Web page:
Belfast marching season disorder leaves 24 police officers injured

Posted By: July 15, 2015

Memo to Congressional Staffers :


In a recurring theme throughout the history of partitioned Ireland, Protestants/Unionists used “The Twelfth” to attack the police. Although the Unionsts boast of their loyalty to England — and want to parade through Catholic areas to demonstrate that loyalty— any time they don’t get their way, they are prepared to attack the police or the British Army.Their “ loyalty” is only to their own supremacy… That is  how, and why,  The North came into existence in the first place.The following article from The Guardian helps to  illustrate this constant theme in Irish history.
Members of Congress must realize this basic realty of Northern Ireland.
Police Service of Northern Ireland said a man is in custody after a car drove into a crowd on Monday, trapping a 16-year-old girl underneath
Riot police stand back as water cannon is fired in north Belfast.
 Riot police stand back as water cannon is fired in north Belfast, where disorder has left 24 officers injured. Photograph: Joe Gilmartin/Demotix/Corbis
Henry McDonald.The Guardian.Tuesday 14 July 2015 
Twenty-four police officers have been injured, including several attempting to rescue a girl from underneath a car during sectarian disorder in north Belfast, police confirmed.

The Police Service of Northern Ireland (PSNI) said a man remained in custody on Tuesday after a car drove into a crowd of Catholics near the republican Ardoyne district on Monday, injuring a teenage girl. The 16-year-old has since regained consciousness and her injuries are not believed to be life-threatening.

One officer needed 16 stitches after being bitten in the hand during several hours of rioting in the Crumlin Road and Woodvale Road areas.

Northern Ireland’s first minister, Peter Robinson, said the violence could not be justified “regardless of the frustrations or the cause”. He also condemned an attack on a bus in Greysteel, Co Derry, carrying Orangemen and their supporters back to the Irish Republic from a march in Coleraine on Monday.

Teenage girl run over during marching season unrest in north Belfast
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Martin McGuinness, the deputy first minister, joined Robinson in denouncing the Co Derry attack and the disorder and rioting in Belfast.

The trouble in north Belfast began at about 7.30pm after an Orange Order feeder parade returning from the main loyalist march in Belfast, commemorating the 325th anniversary of the Battle of the Boyne, was banned from returning via the Crumlin Road past Ardoyne.

Bottles, bricks, stones, metal ladders and thick bolts launched from catapults were fired at police lines blocking the Ligoneil Orange lodge’s path across Woodvale Road from the loyalist side.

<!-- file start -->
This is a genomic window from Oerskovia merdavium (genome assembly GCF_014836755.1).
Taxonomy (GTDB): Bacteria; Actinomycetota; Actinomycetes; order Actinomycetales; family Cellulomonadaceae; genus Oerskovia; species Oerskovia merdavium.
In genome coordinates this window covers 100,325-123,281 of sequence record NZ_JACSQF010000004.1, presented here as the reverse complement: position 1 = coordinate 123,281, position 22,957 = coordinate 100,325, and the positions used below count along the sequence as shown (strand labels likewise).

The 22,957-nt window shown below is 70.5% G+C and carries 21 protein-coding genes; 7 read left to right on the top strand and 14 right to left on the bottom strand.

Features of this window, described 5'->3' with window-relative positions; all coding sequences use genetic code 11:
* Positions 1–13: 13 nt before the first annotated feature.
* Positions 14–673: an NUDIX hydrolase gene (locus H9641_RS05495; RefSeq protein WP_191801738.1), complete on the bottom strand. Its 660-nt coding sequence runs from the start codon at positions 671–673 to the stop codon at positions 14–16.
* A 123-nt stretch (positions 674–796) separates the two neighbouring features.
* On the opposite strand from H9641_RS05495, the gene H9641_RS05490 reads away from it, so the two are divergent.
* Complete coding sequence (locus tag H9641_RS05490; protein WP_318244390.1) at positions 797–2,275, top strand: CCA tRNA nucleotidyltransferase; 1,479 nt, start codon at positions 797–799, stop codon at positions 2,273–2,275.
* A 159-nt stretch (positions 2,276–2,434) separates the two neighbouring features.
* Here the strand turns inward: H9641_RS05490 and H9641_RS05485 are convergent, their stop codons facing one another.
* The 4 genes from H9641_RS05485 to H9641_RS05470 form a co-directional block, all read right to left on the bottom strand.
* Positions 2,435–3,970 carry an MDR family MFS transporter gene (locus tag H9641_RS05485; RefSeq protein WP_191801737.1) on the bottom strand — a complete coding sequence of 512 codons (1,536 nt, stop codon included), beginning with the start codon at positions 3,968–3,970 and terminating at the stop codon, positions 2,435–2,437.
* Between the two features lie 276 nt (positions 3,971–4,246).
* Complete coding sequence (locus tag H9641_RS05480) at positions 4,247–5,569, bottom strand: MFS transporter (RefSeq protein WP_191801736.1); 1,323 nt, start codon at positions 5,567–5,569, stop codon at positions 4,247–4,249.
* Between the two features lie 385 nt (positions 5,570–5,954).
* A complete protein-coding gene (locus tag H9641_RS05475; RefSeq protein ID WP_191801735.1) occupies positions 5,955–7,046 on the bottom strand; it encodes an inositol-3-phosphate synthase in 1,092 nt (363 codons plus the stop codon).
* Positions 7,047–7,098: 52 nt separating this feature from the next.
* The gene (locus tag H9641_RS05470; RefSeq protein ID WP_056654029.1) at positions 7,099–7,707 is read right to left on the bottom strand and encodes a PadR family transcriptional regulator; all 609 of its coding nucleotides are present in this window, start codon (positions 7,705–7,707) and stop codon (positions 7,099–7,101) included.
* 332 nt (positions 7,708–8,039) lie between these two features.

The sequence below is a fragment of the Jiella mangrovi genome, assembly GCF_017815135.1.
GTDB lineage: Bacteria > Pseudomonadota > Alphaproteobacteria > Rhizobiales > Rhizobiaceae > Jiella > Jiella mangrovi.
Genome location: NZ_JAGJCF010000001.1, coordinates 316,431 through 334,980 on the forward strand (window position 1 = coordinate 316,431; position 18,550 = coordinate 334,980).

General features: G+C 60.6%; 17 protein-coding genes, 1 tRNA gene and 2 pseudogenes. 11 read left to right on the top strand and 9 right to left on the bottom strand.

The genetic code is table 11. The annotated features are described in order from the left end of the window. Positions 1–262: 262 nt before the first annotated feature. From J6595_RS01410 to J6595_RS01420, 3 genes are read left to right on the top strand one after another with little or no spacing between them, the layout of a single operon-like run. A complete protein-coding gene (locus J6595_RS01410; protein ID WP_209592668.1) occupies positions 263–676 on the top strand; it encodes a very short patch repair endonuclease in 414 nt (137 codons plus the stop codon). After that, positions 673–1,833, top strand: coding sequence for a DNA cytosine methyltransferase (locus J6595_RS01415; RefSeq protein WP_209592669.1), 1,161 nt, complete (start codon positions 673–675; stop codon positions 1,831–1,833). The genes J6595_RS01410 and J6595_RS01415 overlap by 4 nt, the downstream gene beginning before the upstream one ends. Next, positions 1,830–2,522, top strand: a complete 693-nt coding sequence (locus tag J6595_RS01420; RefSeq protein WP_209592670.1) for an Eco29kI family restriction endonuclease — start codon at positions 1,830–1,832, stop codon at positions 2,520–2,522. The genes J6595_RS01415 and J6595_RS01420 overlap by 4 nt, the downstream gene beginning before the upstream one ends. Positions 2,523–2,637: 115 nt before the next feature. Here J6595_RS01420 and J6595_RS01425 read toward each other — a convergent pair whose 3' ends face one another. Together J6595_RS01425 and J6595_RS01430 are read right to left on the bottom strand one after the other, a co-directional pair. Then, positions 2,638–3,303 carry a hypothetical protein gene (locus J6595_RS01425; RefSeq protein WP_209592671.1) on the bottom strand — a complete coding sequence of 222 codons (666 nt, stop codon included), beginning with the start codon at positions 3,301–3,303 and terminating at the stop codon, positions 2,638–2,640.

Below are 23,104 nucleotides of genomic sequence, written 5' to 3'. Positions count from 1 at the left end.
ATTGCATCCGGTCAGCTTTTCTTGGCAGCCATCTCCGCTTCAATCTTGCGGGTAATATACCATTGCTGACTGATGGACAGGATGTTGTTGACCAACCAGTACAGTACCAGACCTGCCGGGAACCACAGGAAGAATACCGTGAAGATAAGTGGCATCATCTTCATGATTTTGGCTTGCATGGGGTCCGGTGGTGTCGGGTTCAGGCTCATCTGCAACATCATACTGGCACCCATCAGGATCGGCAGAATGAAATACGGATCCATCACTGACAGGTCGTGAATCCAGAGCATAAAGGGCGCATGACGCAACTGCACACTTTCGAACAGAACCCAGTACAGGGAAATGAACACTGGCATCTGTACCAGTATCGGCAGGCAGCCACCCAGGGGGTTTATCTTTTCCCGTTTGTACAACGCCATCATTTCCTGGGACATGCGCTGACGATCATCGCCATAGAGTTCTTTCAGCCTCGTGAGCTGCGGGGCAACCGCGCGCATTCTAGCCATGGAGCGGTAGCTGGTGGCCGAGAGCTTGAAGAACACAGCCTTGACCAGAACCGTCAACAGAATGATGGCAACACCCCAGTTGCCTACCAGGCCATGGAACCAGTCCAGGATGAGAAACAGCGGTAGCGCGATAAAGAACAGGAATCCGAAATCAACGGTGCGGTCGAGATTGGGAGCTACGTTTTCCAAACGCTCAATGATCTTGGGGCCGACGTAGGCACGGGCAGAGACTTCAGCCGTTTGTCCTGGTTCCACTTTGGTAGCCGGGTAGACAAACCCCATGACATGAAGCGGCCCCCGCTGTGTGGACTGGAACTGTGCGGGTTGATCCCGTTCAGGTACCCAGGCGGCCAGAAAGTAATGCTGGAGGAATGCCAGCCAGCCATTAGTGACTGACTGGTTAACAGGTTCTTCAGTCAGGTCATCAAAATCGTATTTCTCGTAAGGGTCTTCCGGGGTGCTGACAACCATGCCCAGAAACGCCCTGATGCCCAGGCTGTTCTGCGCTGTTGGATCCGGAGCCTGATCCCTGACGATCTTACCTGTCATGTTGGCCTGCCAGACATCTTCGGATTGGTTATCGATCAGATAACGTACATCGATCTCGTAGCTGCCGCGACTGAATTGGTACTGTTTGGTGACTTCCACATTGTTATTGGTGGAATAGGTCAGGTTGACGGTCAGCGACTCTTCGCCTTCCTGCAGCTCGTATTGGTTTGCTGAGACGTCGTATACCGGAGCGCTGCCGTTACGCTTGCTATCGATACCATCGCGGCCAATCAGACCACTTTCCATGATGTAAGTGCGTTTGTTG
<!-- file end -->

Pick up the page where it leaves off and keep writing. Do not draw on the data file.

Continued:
As heavily armoured police officers were bombarded with missiles, there were angry scenes further up Crumlin Road as a maroon Nissan car appeared to plough into a crowd of nationalists outside shops in Ardoyne. Several people were injured, including the teenager.

Local people and police officers rushed to tip the car on to its side after the 16-year-old fell underneath it. Gerry Kelly, the Sinn Féin assembly member for north Belfast, said the quick actions of residents and police saved her life.

The driver, who is understood to be a member of the Orange Order, was taken out of the car and immediately arrested. A number of bystanders had tried to pull him from the vehicle.

Shortly after this incident, violence flared at Twaddell Avenue, a Protestant street facing on to the Ardoyne shops. A PSNI inspector was struck on the head with a piece of masonry before police deployed water cannon to push a crowd of loyalists back.

3,000 police deployed for climax of Northern Ireland’s marching season

The trouble lasted for several hours but was not on the scale of the violence surrounding the 2013 banned Orange march, which resulted in three days of rioting across working-class, loyalist areas of Greater Belfast.

The injured girl is undergoing surgery for a broken pelvis, the Belfast health trust said.

Fr Gary Donegan, a local priest who was on the scene at the time, said: “She has a head injury and she has a neck injury.

“But I was actually with her, the poor wee girl was crying, she thought she was dying, and I was trying to reassure her. We got her mammy on the scene to reassure her. Her mother has gone to the hospital.

“She’s able to move her legs at the moment, but obviously not having medical expertise I can’t comment as to how seriously she is injured, but it’s obviously miraculous that she’s still alive.”